All networks reported that the spent fuel reprocessing plant in Rokkasho, Aomori, has cleared the safety standards introduced following the 2011 Fukushima nuclear crisis. NHK said although this marks a turning point for the facility that is said to be the cornerstone of the government's nuclear recycling policy, there are challenges ahead for resuming the operation of the plant as the plan for using extracted plutonium remains unclear and the overall project cost has swelled to about 14 trillion yen. The network said obtaining understanding from the local municipality for the plant's operation is also a challenge.
• Opinion: COVID-19’s staggering economic impact forces deep macro policy rethink (Nikkei Asian Review)
• Japanese ruling party pushes for limits on TikTok (Nikkei Asian Review)
• Japanese automakers eye e-fuel as alternative to EVs (The Japan Times)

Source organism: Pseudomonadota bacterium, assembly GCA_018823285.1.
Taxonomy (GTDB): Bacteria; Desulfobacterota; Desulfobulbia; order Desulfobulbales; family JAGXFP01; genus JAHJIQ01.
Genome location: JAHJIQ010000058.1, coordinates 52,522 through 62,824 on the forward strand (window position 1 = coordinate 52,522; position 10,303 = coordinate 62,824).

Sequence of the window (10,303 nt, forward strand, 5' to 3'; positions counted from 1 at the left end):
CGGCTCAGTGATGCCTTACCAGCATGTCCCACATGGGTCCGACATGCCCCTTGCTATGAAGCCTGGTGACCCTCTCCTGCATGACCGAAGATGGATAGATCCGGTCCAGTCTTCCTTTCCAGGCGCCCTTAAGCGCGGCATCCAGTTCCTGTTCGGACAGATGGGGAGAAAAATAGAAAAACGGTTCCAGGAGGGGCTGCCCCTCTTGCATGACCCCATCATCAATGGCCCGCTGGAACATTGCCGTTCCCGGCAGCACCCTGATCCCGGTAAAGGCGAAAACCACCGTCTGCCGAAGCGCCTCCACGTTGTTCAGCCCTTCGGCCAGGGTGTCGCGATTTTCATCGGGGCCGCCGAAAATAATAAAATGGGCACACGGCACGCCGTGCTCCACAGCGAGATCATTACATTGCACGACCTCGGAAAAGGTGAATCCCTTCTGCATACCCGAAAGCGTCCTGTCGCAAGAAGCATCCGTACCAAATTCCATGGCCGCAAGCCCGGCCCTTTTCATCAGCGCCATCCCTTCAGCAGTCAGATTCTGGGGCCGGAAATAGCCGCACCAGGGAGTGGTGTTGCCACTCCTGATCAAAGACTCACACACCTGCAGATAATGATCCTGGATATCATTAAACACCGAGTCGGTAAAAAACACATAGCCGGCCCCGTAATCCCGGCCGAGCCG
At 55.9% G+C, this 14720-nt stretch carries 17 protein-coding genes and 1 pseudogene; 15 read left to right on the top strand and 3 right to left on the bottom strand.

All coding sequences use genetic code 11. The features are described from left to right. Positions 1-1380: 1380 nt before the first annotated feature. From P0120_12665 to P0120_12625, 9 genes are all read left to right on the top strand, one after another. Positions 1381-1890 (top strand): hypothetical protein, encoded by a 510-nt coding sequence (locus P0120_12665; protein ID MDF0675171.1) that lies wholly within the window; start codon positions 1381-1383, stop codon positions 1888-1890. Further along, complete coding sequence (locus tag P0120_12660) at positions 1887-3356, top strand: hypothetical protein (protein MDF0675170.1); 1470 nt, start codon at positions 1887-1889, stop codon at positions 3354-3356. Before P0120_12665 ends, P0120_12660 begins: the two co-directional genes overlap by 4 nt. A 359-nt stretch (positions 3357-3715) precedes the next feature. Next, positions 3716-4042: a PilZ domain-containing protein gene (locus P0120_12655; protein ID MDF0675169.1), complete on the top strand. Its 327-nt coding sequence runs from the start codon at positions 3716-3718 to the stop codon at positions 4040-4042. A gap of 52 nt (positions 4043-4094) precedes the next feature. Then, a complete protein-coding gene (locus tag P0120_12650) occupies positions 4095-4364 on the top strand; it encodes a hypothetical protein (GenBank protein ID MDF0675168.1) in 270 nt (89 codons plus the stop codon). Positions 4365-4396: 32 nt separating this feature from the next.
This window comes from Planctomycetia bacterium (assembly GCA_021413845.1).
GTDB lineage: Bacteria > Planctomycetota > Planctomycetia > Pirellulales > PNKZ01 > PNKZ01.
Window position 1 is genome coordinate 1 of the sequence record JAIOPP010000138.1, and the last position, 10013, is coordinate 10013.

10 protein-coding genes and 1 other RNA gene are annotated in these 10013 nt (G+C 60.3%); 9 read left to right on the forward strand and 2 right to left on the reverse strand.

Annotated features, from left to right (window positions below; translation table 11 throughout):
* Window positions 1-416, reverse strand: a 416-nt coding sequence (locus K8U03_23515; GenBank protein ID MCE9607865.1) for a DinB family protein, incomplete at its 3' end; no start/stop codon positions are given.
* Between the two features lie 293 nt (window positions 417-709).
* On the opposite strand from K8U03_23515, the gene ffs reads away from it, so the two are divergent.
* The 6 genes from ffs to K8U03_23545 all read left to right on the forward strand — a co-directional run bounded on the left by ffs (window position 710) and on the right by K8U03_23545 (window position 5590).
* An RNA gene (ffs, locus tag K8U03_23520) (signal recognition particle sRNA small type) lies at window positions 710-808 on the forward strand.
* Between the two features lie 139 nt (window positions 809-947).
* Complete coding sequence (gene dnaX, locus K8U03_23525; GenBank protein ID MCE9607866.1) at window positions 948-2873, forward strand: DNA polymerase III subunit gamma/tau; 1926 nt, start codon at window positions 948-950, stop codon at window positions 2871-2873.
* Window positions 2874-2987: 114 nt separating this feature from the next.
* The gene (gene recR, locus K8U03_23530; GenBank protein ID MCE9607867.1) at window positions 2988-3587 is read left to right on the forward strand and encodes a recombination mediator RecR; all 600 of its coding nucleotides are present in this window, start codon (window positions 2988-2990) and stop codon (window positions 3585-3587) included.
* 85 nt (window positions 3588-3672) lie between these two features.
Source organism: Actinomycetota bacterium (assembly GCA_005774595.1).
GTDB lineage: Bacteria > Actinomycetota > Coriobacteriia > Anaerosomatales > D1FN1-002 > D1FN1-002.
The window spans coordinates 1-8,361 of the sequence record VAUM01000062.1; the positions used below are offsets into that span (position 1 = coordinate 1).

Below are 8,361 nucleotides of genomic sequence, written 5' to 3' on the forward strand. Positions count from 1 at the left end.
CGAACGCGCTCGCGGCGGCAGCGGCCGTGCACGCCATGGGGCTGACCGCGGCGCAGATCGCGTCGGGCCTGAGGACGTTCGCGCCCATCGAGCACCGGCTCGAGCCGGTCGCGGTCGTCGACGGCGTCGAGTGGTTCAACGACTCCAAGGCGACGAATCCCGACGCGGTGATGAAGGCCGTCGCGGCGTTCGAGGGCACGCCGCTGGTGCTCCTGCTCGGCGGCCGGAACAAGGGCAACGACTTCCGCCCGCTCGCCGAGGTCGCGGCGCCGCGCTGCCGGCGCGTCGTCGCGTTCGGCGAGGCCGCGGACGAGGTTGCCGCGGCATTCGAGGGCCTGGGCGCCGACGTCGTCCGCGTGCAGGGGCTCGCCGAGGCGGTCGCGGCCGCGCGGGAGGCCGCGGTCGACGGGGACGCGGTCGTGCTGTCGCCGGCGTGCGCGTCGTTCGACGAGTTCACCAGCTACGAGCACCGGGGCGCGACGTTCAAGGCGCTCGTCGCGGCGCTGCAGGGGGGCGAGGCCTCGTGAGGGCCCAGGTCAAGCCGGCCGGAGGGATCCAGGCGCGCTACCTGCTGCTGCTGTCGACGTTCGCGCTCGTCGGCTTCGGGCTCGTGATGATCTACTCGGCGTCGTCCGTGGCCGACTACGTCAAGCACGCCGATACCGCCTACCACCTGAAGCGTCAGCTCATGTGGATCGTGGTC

Suga says 550 COVID-19 clusters confirmed nationwide
Yomiuri reported online that Chief Cabinet Secretary Suga told the press this morning that a total of 550 COVID-19 clusters had been confirmed nationwide as of July 28. Suga reportedly said: "It is important to detect clusters at an early stage and contain them to prevent the spread of the virus." Suga also reportedly explained that an MHLW team of experts had been deployed 77 times to a total of 32 prefectures.
GOJ mulls categorizing regional infection situation in three stages
NTV reported at noon that according to a source, the GOJ is considering categorizing the COVID-19 infection situation of each region in three stages so that governors will be able to use these as benchmarks for taking such measures as requesting temporary business closures. The network said the GOJ will look at the number of hospitalized patients aged 60 or older, the number of seriously ill patients, and the occupancy rate of hospital beds in each region. According to the network, Level 1 will represent a situation where cases are increasing, Level 2 will represent a situation where multiple cluster infections are undermining the medical system, and Level 3 will represent a situation where a state of emergency needs to be declared. The network said this system will be proposed by experts and discussed at a meeting of the GOJ coronavirus taskforce advisory subcommittee slated for this Friday.